Warning: Major spoilers for the latest episode of "The Walking Dead" lurk ahead!
Death is par for the course on "The Walking Dead," but that knowledge wasn't enough to prepare for the shocking death of fan-favorite character Dale. Veteran actor Jeffrey DeMunn made his final appearance on the AMC survival horror series on Sunday night, and as is custom for the show, his exit was a gruesome one: While strolling along the quiet fields of Hershel's farm, Dale was mortally injured by a roaming zombie and, ultimately, euthanized by a bullet to the head from antihero Daryl Dixon (Norman Reedus).
"Dale's death comes at a time where he's very much needed," executive producer Robert Kirkman told MTV News about the shocking decision to kill DeMunn's character. "[Rick and the gang] are trying to make this decision on what to do with Randall. The farm is becoming increasingly dangerous. There is still tension between Rick and Shane, despite the fact that it appears that they've put much of their differences behind them for now. They need that moral compass [in Dale], and it's been taken away."
Losing Dale will have massive repercussions on the rest of the "Walking Dead" cast, Kirkman promised. Chief among those feeling the sting will be Carl (Chandler Riggs), who was partially responsible for Dale's death. Earlier in the episode, Carl wandered into the forest by himself and taunted a seemingly immobile zombie -- the very same zombie that ripped Dale's guts out.
"It's interesting to see Carl doing kid stuff: going out on his own, trying to prove he's strong enough to kill a zombie, proving that he's deserving of carrying a gun," Kirkman said. "He instigated this whole situation. We're going to deal with his emotions and what comes from him causing Dale's death to a certain extent. That's definitely one of the big repercussions where Dale's death affects these characters."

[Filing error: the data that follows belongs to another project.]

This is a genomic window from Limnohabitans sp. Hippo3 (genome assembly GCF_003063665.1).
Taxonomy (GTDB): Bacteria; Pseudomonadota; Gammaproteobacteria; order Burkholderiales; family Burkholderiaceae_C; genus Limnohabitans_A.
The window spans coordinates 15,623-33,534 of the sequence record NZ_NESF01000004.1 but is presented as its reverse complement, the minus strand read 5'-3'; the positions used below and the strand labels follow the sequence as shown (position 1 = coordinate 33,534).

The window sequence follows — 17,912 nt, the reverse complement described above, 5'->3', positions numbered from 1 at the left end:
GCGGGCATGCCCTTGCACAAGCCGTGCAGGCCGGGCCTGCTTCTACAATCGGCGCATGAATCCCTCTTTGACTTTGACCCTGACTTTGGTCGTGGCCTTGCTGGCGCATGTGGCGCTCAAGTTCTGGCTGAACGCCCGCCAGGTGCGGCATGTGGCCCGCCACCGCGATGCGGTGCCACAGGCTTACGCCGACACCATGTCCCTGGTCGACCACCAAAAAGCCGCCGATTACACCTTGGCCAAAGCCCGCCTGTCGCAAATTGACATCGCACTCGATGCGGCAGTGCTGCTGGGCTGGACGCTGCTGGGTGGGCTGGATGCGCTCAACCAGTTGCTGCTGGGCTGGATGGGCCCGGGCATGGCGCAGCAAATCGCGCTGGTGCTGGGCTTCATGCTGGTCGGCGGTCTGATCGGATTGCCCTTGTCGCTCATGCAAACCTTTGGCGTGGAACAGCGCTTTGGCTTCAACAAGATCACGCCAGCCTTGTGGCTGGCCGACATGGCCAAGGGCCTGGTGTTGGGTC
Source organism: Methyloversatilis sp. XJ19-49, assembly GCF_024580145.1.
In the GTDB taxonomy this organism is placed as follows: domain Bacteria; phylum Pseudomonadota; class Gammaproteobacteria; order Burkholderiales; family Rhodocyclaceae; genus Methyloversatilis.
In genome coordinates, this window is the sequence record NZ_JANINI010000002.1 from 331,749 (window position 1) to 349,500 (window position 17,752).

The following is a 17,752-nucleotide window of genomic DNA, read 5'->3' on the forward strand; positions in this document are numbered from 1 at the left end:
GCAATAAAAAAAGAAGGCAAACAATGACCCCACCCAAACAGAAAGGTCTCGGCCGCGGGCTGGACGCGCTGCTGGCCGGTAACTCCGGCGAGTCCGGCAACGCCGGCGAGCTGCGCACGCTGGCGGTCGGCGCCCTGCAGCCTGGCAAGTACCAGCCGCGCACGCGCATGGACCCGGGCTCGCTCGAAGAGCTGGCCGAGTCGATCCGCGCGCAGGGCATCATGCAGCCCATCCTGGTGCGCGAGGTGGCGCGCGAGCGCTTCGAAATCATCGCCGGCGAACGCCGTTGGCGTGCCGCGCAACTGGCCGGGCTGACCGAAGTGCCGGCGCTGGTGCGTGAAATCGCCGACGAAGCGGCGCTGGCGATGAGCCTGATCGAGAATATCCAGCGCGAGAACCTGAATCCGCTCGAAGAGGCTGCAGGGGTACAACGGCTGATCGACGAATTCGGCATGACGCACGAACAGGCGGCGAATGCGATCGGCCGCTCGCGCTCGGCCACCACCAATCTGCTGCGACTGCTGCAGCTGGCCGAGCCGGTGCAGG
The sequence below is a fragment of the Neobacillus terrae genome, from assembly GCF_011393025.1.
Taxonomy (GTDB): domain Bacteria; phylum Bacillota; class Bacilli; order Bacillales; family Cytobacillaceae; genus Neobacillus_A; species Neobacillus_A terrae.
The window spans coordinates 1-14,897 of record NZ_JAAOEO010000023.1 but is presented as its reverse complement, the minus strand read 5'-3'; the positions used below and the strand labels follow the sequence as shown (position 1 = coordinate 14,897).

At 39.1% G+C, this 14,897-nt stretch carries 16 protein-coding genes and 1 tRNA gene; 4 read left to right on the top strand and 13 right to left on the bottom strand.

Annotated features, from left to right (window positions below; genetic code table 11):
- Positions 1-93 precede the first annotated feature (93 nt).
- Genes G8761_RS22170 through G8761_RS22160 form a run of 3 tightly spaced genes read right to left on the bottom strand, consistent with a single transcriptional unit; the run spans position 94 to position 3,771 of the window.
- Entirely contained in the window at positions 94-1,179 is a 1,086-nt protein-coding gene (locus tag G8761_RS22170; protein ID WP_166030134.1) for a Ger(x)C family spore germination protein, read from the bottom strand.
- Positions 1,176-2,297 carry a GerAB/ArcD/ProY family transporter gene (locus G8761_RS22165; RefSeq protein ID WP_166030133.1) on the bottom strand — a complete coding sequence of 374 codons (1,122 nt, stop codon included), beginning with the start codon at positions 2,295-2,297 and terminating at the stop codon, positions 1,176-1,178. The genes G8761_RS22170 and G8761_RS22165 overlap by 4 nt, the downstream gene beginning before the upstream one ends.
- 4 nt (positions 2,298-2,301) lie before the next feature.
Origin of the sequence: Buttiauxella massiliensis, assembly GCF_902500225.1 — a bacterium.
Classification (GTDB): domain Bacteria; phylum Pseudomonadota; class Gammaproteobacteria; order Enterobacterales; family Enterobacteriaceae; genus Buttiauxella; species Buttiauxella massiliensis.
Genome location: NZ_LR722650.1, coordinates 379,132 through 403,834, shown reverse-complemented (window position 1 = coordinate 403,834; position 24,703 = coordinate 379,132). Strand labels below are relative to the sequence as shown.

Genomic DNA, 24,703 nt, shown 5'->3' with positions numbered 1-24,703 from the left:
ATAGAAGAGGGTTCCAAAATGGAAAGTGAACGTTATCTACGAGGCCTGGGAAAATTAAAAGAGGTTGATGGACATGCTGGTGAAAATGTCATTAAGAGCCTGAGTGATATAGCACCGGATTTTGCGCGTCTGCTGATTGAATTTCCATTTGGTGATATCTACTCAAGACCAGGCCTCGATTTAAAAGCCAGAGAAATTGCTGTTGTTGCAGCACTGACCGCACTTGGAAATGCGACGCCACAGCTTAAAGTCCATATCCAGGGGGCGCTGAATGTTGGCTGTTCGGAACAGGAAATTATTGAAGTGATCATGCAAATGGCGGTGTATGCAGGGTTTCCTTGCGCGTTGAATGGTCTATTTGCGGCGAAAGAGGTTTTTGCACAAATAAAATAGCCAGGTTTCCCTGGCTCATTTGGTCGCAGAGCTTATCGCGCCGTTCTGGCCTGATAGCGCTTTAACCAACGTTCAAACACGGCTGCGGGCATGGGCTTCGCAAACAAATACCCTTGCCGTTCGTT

Once again, Dale's death proves that the "Walking Dead" TV series is more than willing to deviate from the "Walking Dead" comic books. In Kirkman's comics, Dale survives dozens and dozens of issues before finally succumbing to a fatal zombie bite. Seeing the popular character leave the show so soon is bound to be a shock for longtime fans then -- but that wasn't the only kind of shock value Kirkman and company were aiming for.
"One of the things we wanted to do is show how dangerous these zombies actually are," Kirkman said. "We were sitting around the writers' room early on in the planning of season two, and we thought, you know, there aren't a lot of zombies actually succeeding in what they're trying to do. They eat people here and there, but we've never really had a zombie actually take down one of our main characters -- at least not for a while, not since the first season. We wanted to remind people how dangerous these creatures are. It also threw a wrench in everyone's plans to take Dale off the table, so those two ideas merged into one until we eventually came to offing this character."
Fans aren't just losing Dale, of course: they're also losing DeMunn, one of the finest actors "The Walking Dead" has to offer. Taking an actor of such high caliber off the playing field is not something the "Dead" team treated lightly, Kirkman said.
"It's a tremendous loss," he admitted. "It's difficult. It's difficult for the cast, because they've become pretty much a family hanging out in rural Georgia. They keep each other company. It's definitely a big deal [losing Jeffrey]; it sucks for everybody. Jeffrey in particular brought a serious sense of gravitas to the role and definitely legitimized this show by gracing us with his presence. We were lucky to get an actor of his caliber. He added a lot to the show, and his presence is definitely going to be missed.
"But," Kirkman added, "this is 'The Walking Dead.' It would be inaccurate to portray this show as anything other than completely dangerous, and in order to do that, you have to lose characters from time to time."
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